Garnett Genuis: The 2017 Parliamentarian of the Year - Macleans.ca
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Garnett Genuis: The 2017 Parliamentarian of the Year

Of the 10 recipients of the prize since its inception, Genuis is, by more than a decade, the youngest


 
Garnett Genuis. (Photograph by Chris Roussakis)

Garnett Genuis. (Photograph by Chris Roussakis)

Garnett Genuis is no ordinary Parliamentarian of the Year.

Of the 10 recipients of the prize since its inception, he is, by more than a decade, the youngest. He has the least parliamentary experience—like nearly 200 other MPs, he was elected for the first time in the bumper rookie crop of 2015. He has the lowest rank in his party’s hierarchy: where previous recipients were cabinet ministers, senior critics and even leaders of their parties, Genuis, a 30-year-old Conservative from the Edmonton-area riding of Sherwood Park-Fort Saskatchewan, is his party’s deputy critic for foreign affairs.

RELATED: Check out the rest of our 2017 parliamentarians of the year!

Yet Genuis is his colleagues’ choice for this year’s top honour, their pick for Parliamentarian of the Year. And it’s not just his Conservative colleagues: he also won a plurality among MPs who voted outside their party, which means he’s the consensus pick of Liberals and New Democrats for the top post.

How’d that happen?

“We’ve had great debates in the House and he’s a really good guy,” said Raj Grewal, the Liberal MP for Brampton East. “He’s one of the smartest MPs in the House. If he puts forward an argument, you’d better be well prepared to debate with facts.” And, only two years into his Commons career, Genuis is a fixture in debate. “I’ve never given a speech in the House when Garnett hasn’t asked me a question,” Grewal said. “And I speak a lot.”

But not as much as Genuis speaks. This year’s Parliamentarian of the Year takes his role as a parliamentarian seriously: only one other MP, Kevin Lamoureux (Liberal, Winnipeg North) has spoken more words than Genuis in this Parliament. He’s spoken almost three times as much on the Commons floor as Justin Trudeau.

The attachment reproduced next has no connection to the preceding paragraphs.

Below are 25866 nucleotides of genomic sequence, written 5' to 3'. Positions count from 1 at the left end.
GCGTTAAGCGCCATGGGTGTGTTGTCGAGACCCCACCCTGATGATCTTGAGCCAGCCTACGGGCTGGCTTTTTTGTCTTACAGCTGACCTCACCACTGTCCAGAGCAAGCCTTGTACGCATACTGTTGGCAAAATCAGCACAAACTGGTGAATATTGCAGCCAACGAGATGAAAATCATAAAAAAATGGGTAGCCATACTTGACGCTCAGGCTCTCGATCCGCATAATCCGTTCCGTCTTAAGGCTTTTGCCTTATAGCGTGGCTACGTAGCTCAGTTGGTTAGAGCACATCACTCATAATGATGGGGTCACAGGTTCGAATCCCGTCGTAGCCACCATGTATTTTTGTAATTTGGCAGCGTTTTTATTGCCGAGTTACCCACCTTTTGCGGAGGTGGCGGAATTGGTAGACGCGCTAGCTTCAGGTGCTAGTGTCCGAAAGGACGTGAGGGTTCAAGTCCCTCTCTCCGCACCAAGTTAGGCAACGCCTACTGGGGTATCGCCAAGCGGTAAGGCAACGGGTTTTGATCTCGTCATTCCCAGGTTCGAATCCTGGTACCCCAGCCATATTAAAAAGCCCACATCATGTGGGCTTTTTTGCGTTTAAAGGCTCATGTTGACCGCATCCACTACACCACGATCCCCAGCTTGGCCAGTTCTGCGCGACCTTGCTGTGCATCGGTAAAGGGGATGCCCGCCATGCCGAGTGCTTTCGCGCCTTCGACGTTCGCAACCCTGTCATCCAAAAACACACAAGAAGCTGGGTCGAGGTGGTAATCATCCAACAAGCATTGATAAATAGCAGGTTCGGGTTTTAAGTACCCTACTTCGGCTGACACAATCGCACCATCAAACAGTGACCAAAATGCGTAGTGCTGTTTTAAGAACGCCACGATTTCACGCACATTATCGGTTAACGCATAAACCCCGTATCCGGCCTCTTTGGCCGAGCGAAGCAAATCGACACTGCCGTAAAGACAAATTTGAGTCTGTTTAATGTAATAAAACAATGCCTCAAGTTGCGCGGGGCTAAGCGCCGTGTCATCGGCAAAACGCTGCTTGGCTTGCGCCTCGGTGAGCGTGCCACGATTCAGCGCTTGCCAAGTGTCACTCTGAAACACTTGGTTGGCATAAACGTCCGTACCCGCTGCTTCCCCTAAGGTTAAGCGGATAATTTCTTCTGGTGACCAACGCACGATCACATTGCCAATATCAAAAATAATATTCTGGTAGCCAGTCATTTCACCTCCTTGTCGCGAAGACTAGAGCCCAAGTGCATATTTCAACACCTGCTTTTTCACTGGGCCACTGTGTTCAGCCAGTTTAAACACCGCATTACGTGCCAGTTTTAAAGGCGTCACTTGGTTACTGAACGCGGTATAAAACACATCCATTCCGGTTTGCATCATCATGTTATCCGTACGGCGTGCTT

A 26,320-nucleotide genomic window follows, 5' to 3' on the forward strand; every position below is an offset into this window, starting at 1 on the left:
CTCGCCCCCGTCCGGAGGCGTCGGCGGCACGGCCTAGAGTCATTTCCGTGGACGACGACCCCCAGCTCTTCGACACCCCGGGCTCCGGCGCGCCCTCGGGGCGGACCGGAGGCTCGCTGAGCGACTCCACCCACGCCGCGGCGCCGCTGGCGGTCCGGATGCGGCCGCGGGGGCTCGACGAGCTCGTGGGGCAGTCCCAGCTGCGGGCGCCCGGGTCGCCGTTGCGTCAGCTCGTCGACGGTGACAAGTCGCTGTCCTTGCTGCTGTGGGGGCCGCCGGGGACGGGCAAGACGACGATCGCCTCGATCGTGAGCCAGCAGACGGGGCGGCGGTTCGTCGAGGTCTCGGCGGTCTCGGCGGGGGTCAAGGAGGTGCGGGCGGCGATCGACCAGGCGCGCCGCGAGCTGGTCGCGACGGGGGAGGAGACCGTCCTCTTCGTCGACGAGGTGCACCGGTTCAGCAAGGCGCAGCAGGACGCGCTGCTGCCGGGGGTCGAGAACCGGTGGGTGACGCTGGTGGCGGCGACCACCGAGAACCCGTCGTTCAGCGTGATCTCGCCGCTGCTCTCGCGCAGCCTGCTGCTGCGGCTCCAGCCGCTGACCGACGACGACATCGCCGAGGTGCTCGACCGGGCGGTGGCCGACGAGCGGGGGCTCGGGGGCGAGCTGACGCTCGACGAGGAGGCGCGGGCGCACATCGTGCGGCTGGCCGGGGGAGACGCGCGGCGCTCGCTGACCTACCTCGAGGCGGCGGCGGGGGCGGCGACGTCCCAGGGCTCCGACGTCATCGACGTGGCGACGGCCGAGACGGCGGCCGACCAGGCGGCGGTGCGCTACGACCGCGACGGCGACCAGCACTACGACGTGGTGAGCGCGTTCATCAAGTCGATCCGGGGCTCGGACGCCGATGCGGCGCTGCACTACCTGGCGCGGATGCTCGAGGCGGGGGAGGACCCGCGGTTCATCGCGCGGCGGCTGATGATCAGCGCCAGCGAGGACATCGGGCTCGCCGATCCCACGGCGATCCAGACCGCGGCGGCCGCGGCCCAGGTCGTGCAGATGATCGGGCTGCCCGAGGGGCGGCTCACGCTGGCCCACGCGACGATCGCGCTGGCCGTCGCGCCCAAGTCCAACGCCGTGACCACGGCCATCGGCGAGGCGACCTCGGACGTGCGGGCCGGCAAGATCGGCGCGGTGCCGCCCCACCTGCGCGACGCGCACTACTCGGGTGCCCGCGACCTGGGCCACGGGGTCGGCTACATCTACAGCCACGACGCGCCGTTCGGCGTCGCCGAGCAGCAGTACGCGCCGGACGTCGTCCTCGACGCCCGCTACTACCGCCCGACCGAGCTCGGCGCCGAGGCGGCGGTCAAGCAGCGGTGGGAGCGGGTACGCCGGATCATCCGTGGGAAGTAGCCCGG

“I love the work I do,” Genuis said in an interview, “and I think that by and large the tools are there for you to make a difference. Sometimes the tools are underutilized. But if we have a too-powerful executive, it’s often just a question of ‘Are the tools that exist for members being used or not?’ ”

What kind of dusty old tool is a speech in the Commons? Ah, but Genuis makes modern use of his. He offered a comparison with Ken Epp, a former Canadian Alliance MP who last served in Parliament in 2004, when Genuis was in high school. Epp was a legendary talker during Commons debates, “but people in the riding didn’t necessarily see that unless they were watching CPAC at that moment,” Genuis said.

By contrast, Genuis and his staff are constantly editing video of his interventions, posting them to YouTube or Facebook. A speech Genuis gave on carbon taxes (he’s against) was viewed more than 100,000 times on Facebook.

So it’s this level of engagement, old-fashioned work ethic and modern approach that’s made Genuis one of the most prominent members of this Parliament. Add his ability to get along with colleagues and seek common ground (“I nicknamed him ‘Part-Time NDP,’ ” the NDP’s foreign-affairs critic Hélène Laverdière said; Genuis winced when I passed the compliment along) and you have a parliamentarian who’ll make a difference for years to come.


 

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